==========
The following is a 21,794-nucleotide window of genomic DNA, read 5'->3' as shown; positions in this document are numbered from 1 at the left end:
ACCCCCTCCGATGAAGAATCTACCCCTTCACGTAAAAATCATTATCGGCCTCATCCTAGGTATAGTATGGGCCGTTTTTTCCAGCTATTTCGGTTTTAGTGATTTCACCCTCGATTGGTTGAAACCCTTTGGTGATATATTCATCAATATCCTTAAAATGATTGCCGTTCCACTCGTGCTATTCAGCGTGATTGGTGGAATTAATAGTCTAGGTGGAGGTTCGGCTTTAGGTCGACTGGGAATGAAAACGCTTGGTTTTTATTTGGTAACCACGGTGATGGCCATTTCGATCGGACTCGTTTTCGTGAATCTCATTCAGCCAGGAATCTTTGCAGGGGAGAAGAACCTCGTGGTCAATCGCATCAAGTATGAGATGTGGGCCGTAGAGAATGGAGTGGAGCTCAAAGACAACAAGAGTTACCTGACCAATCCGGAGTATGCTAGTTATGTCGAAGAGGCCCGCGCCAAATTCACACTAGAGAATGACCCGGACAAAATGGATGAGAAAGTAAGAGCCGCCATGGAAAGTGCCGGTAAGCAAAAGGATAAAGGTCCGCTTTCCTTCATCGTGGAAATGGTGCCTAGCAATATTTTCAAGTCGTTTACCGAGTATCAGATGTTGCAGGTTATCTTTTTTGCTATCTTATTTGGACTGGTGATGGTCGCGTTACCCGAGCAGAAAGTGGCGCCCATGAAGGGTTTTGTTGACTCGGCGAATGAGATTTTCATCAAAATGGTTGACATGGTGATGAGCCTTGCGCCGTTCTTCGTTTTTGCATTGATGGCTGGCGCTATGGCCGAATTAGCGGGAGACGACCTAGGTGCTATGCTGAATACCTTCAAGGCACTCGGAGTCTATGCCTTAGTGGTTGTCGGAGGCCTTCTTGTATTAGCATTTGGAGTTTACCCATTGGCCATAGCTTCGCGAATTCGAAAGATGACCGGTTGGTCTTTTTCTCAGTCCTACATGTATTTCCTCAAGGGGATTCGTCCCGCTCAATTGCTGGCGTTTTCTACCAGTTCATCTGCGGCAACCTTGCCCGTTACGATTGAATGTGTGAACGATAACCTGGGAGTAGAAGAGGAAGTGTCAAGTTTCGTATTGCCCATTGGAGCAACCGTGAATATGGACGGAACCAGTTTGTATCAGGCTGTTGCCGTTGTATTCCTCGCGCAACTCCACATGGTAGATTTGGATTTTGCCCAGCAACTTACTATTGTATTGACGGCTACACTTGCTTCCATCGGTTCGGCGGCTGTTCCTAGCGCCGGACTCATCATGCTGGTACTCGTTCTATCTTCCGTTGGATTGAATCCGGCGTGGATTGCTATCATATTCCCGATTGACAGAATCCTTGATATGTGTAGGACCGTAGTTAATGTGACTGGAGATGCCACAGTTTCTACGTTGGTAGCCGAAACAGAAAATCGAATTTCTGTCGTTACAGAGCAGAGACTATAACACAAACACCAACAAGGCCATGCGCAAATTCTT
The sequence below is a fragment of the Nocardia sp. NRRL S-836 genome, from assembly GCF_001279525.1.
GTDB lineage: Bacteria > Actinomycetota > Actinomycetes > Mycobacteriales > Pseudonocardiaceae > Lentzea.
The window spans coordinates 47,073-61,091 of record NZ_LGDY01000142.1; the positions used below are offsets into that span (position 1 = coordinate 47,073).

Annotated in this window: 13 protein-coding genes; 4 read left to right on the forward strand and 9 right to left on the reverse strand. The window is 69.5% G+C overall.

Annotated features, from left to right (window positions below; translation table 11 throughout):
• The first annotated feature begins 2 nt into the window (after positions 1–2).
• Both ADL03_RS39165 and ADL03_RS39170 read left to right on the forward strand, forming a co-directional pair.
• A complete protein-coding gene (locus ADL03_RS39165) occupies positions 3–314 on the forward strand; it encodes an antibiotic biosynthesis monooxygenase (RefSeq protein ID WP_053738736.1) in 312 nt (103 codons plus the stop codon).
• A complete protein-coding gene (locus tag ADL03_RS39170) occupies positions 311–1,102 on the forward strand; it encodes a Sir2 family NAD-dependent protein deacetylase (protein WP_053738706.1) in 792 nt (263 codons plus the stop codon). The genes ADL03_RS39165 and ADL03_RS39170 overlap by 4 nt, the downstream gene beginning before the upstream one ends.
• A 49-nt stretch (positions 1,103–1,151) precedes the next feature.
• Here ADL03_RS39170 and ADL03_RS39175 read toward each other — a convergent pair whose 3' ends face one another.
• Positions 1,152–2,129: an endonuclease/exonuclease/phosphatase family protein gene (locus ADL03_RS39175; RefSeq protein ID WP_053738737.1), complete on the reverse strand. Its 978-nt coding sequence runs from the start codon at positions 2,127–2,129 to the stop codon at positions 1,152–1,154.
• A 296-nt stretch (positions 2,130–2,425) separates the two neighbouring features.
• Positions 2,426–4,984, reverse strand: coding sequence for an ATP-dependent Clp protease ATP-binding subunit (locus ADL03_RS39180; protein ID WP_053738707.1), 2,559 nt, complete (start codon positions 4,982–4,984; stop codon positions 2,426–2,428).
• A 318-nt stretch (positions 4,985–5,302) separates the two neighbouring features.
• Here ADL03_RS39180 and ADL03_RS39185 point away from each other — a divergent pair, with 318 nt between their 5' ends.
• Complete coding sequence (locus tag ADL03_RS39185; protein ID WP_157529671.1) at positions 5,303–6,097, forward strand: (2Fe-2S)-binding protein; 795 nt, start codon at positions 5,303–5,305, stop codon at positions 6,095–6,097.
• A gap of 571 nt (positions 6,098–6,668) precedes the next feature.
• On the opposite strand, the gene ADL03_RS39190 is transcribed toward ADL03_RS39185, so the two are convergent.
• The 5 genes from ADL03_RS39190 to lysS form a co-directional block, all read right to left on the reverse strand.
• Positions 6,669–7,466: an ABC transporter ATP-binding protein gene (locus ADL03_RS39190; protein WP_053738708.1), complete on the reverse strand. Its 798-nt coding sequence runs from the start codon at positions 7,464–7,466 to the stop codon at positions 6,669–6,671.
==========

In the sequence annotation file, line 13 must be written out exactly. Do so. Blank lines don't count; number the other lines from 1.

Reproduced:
• Here ADL03_RS39170 and ADL03_RS39175 read toward each other — a convergent pair whose 3' ends face one another.